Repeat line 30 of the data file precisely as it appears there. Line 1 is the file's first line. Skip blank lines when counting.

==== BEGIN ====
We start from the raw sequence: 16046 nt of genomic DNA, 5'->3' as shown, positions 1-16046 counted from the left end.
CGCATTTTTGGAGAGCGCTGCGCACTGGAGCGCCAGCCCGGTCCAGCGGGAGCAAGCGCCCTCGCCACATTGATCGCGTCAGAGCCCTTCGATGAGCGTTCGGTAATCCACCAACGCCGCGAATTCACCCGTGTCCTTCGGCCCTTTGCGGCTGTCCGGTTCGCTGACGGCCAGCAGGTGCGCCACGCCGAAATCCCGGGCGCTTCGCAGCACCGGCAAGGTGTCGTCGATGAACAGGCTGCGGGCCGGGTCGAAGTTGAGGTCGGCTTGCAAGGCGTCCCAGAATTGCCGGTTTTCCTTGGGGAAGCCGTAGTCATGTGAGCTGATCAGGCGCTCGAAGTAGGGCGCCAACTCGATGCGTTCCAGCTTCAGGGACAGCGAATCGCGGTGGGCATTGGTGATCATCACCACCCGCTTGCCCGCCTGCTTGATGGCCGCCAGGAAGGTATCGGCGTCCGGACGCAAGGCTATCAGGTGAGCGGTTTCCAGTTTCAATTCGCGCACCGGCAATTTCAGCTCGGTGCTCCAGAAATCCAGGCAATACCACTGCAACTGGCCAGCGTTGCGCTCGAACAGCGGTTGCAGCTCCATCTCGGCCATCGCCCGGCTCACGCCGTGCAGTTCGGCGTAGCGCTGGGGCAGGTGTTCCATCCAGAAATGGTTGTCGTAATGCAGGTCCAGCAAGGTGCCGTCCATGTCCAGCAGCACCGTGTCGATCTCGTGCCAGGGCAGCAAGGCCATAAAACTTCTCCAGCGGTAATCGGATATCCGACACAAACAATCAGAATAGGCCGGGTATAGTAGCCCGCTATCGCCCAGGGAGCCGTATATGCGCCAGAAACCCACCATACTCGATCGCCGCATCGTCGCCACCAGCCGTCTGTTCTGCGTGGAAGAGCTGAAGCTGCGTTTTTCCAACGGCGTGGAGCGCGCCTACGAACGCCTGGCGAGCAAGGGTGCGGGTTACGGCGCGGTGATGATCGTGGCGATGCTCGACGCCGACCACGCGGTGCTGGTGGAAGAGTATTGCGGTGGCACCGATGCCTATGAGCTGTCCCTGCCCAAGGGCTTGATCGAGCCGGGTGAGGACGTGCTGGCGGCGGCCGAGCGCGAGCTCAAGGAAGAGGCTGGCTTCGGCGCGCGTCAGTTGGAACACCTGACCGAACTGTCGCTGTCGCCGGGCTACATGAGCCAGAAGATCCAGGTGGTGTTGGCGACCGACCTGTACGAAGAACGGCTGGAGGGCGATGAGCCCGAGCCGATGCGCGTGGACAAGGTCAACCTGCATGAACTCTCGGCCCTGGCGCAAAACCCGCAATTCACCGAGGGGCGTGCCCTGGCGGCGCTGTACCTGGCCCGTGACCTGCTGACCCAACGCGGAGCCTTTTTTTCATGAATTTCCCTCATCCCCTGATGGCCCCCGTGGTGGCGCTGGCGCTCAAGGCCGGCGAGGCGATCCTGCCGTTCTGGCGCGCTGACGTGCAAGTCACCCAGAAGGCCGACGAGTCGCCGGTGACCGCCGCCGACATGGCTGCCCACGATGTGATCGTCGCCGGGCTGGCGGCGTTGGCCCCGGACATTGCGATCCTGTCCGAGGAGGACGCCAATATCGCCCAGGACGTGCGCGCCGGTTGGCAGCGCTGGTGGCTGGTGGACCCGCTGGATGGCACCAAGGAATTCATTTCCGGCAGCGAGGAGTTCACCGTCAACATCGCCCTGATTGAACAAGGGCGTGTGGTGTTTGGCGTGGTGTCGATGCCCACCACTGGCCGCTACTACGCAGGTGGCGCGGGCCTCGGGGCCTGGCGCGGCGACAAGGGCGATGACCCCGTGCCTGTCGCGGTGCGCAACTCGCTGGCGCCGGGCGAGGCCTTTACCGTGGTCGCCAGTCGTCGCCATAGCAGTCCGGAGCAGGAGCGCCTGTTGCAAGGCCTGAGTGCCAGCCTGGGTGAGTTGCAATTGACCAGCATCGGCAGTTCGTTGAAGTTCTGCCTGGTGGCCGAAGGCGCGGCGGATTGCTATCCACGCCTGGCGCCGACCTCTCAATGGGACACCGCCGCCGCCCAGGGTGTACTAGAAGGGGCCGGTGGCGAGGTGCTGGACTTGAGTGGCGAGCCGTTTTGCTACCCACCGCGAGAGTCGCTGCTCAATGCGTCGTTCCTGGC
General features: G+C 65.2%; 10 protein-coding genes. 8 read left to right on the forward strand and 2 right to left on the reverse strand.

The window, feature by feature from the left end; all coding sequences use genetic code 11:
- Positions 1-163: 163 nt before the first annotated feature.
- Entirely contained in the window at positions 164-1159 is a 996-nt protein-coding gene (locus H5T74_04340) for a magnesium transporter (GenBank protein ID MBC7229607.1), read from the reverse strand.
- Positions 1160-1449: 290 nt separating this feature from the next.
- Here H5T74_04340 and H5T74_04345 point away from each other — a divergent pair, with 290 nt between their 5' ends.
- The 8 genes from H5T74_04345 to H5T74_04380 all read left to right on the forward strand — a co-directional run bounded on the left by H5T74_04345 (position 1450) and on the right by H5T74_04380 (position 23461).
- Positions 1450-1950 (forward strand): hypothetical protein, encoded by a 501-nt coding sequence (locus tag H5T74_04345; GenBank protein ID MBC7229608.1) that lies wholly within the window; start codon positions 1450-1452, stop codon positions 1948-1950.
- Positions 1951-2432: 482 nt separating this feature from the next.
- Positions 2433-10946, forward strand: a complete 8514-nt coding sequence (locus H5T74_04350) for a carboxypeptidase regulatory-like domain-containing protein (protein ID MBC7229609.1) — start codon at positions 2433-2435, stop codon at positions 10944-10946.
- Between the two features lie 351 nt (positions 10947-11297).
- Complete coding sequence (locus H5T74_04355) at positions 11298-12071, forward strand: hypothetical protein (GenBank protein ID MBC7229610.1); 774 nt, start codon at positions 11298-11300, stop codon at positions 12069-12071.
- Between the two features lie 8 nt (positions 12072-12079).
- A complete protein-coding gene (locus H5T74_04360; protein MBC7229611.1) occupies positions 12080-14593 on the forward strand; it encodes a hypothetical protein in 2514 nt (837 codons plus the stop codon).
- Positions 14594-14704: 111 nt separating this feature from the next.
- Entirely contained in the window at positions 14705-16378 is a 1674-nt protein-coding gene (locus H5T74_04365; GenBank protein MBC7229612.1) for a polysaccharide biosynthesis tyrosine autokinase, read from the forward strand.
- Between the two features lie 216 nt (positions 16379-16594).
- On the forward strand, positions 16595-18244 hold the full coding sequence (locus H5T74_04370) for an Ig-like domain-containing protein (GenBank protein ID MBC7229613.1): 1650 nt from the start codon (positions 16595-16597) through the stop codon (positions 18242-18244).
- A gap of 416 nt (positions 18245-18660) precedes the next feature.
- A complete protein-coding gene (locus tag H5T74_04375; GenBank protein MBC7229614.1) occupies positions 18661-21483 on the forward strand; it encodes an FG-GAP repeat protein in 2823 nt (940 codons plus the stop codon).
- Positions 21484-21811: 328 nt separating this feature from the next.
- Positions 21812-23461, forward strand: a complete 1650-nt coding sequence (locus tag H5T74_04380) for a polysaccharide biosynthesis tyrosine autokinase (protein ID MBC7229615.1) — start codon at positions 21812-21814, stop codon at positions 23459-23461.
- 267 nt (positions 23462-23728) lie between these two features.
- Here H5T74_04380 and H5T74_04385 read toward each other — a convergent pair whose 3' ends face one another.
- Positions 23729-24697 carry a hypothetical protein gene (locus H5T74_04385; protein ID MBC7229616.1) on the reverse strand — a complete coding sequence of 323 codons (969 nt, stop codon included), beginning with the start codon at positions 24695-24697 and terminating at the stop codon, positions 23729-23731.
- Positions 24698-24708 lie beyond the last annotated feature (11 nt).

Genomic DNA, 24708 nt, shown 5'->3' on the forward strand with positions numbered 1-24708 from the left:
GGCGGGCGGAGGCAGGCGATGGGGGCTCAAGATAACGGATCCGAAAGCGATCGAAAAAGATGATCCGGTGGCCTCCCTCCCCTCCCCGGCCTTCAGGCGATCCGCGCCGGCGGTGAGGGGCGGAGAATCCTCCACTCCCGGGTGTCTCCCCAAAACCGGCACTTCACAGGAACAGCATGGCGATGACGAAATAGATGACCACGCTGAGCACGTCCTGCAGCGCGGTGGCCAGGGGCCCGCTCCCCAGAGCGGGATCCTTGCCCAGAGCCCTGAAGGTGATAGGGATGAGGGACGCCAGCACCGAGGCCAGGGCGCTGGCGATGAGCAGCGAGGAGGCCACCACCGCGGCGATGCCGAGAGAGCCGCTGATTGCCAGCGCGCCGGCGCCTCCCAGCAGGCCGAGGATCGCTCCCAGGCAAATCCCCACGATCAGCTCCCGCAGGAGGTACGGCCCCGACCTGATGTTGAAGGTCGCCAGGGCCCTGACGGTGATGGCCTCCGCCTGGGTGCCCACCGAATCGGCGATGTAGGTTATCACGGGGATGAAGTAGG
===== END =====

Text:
GGCGGGCGGAGGCAGGCGATGGGGGCTCAAGATAACGGATCCGAAAGCGATCGAAAAAGATGATCCGGTGGCCTCCCTCCCCTCCCCGGCCTTCAGGCGATCCGCGCCGGCGGTGAGGGGCGGAGAATCCTCCACTCCCGGGTGTCTCCCCAAAACCGGCACTTCACAGGAACAGCATGGCGATGACGAAATAGATGACCACGCTGAGCACGTCCTGCAGCGCGGTGGCCAGGGGCCCGCTCCCCAGAGCGGGATCCTTGCCCAGAGCCCTGAAGGTGATAGGGATGAGGGACGCCAGCACCGAGGCCAGGGCGCTGGCGATGAGCAGCGAGGAGGCCACCACCGCGGCGATGCCGAGAGAGCCGCTGATTGCCAGCGCGCCGGCGCCTCCCAGCAGGCCGAGGATCGCTCCCAGGCAAATCCCCACGATCAGCTCCCGCAGGAGGTACGGCCCCGACCTGATGTTGAAGGTCGCCAGGGCCCTGACGGTGATGGCCTCCGCCTGGGTGCCCACCGAATCGGCGATGTAGGTTATCACGGGGATGAAGTAGG